Arandoza Cigars – Blue Label
First off, I want to thank everyone who entered the Screwpop Cigar Punch Giveaway (plus a few cigars). If you have not already signed up, you still have till 11:59 PM EST tonight, February 20th to enter the giveaway. Enter here. The winner will be announced within the week.
El Paso has been experiencing some wonderful weather as of late, so instead of being held up in my garage for this review, I ventured outdoors to give this Blue Label by Arandoza Cigars a test drive. The Blue Label is available in four vitolas: Robusto (5 by 52), Toro (6 by 52), Torpedo (6 by 52) and Trabuco (6 by 60). Arandoza Cigars’ website in under construction so not much additional information was available about the company or the cigar other than the excerpt below:
Arandoza Cigars, as a family owned and operated company, is founded in the belief that through hard work and dedication, applying our knowledge of tobacco and passion for cigars, we would bring to market, a product that would honor the tradition and history of the cigar industry and for those that enjoy them.
As a family we take great pride in the cigars we produce and in our approach to blending that bring a certain uniqueness that is Arandoza to the cigars we produce.
Although fairly new to the cigar industry, our Arandoza Cigars have quickly earned us great recognition amongst the cigar industry. Our cigar line is hand crafted in Estelli Nicaragua at “La Zona”. Most recently Arandoza Cigars launched our newest creation, a high end “Blue Label” consisting of a Nicaraguan binder and filler with a Habano Nicaraguan wrapper.
The Arandoza Cigars family believes that tradition begins with family and community. We pride ourselves in giving back to our community and helping other small businesses flourish and share in our success.
Samples Provided by Arandoza Cigars
Price: $6 – $7
Size: 5 by 52
Wrapper: Nicaraguan – Habano
Smoke Time: 1 hour
The Blue Label is a nice looking cigar. The Nicaraguan Habano wrapper is consistent in color with fine veins and a slight tooth. As I bring the foot of the cigar to my nose, I pick up on a strong raisin aroma. The wrapper gives off straight forward tobacco notes, earth, and an underlying sweetness, possibly the same raisin sweetness I got off the foot.
To the touch, the cigar feels firmly packed. There are no soft spots, but a few areas are rock solid. The cap, which appears to be a double cap, is neatly applied and clips clean with little effort. The draw resistance is on the high end of enjoyable, but if nothing changes this should not be an issue.
The smoke production is fantastic. I actually have to take a shallower draw to not choke on the smoke. The start of the Blue Label presents flavors of earth, leather, and pepper with a lingering spice on the palate. The flavors are very much in your face and sharp. Some butter notes begin to come forth and the smoke feels creamy on the palate. The finish is pungent with an acidic quality and my nasal passage is stinging from the spicy, peppery retrohale. A crack has formed in the wrapper about a half inch in that runs about an inch down. The burn line is a little edgy, but razor sharp, leaving behind a grey, flaky ash. The favors and strength at this point are medium/full.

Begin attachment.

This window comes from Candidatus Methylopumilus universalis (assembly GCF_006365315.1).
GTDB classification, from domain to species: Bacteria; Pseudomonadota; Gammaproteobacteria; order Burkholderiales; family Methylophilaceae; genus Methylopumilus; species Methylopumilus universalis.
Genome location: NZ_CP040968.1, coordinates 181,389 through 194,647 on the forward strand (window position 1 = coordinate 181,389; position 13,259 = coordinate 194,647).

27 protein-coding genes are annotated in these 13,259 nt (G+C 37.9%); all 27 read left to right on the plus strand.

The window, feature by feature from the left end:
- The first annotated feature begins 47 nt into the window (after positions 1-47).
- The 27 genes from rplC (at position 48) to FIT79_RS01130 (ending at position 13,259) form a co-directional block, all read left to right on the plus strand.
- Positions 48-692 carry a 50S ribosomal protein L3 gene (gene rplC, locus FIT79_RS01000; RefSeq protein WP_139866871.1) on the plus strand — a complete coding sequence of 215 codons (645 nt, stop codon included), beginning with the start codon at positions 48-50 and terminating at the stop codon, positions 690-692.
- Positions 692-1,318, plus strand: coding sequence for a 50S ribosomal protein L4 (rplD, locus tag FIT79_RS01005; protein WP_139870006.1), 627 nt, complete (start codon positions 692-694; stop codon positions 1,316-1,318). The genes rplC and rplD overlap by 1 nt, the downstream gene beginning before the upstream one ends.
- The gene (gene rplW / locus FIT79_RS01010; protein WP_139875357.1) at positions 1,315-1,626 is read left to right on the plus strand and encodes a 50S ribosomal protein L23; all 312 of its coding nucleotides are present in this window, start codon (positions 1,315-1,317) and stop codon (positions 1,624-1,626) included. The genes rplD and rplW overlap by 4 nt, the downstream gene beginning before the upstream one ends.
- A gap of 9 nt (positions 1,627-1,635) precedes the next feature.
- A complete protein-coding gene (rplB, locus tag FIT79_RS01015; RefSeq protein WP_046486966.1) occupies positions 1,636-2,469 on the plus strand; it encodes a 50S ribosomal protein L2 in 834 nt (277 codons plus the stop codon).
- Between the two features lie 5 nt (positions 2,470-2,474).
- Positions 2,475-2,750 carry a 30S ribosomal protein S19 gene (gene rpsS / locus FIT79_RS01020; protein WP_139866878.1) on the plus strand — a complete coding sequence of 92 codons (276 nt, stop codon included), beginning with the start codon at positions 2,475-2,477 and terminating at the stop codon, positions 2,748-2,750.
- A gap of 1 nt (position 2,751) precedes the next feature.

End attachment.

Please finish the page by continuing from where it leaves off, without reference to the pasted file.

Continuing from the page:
The crack has worsened causing the wrapper on the Arandoza Cigars Blue Label to pull away from the binder. The butter flavor has become more significant with the earth and pepper still making up the core of the smoke. Also, some cedar, woodsy notes arrive bringing balance to the profile. I am feeling the effects of the nicotine but that could be more attributed to smoking before 9:00 AM on an empty stomach than the actual strength of the cigar. Due to the flakiness of the ash, I have been knocking it off every half inch to prevent any accidents. Putting an end to the second third, the burn has finally caught up and surpassed the crack in the wrapper.
Even with the prior cracking issues, I have yet to touch-up the cigar. It just keeps chugging along. There has not been much noticeable change in the profile other than a slight tartness. The pepper is still heavy on the retrohale. The finish is somewhat chocolaty but void of sweetness and the flavors are medium/full and strength is full. The large band pulls off easily. With just over an inch left, the smoke has become bitter and a tad harsh letting me know it is time to set the cigar down.
As is probably the case with most of our readers, I had not previously heard of this cigar. Coming from Erik Espinosa’s La Zona factory, I was excited to give this Blue Label by Arandoza Cigars a try. While the crack in the wrapper caused concern, the smoke production was great and no touch-ups were required. The profile is straight forward with earth and pepper being at the core. Maybe with some time, the sharpness of the flavors in the first third will round out a little more. Arandoza Cigars’ website lists a few retailers carrying their sticks. If you happen to live by one of the B&Ms or can find a couple online, give the Blue Label a whirl and let me know what you think.
Robert Arango, owner of Arandoza Cigars, was kind enough to provide two samples of the Blue Label. I smoked the other Blue Label at my indoor cigar lounge, also known as my garage. The construction on the second sample was exceptional, burn line razor sharp, and the ash held on for an inch plus. The profile was more rounded with added chocolate notes. While smoking outdoors is my preference, I believe it did have a negative impact on the Blue Label reviewed above. The breeze/wind may have caused the wrapper to crack and burn at too fast of a rate causing the harsh, sharp flavors. I am glad I smoked this other sample in a different environment because it provided a very enjoyable experience.